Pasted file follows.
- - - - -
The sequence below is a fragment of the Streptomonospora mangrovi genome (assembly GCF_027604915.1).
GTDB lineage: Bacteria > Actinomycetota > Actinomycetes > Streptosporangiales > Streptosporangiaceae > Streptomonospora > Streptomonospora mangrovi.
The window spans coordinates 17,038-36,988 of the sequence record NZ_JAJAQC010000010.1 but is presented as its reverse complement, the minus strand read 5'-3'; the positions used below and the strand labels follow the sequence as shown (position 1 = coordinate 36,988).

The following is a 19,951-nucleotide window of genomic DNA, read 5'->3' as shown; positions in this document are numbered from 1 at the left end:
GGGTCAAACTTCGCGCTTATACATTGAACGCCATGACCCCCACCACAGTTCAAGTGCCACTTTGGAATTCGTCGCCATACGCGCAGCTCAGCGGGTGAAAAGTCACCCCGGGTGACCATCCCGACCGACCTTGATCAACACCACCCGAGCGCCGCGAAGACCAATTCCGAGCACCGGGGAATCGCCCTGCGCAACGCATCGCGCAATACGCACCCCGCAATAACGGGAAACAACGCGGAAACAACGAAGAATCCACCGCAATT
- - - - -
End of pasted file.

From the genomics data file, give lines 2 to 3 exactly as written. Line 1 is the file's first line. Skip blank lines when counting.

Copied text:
GTDB lineage: Bacteria > Actinomycetota > Actinomycetes > Streptosporangiales > Streptosporangiaceae > Streptomonospora > Streptomonospora mangrovi.
The window spans coordinates 17,038-36,988 of the sequence record NZ_JAJAQC010000010.1 but is presented as its reverse complement, the minus strand read 5'-3'; the positions used below and the strand labels follow the sequence as shown (position 1 = coordinate 36,988).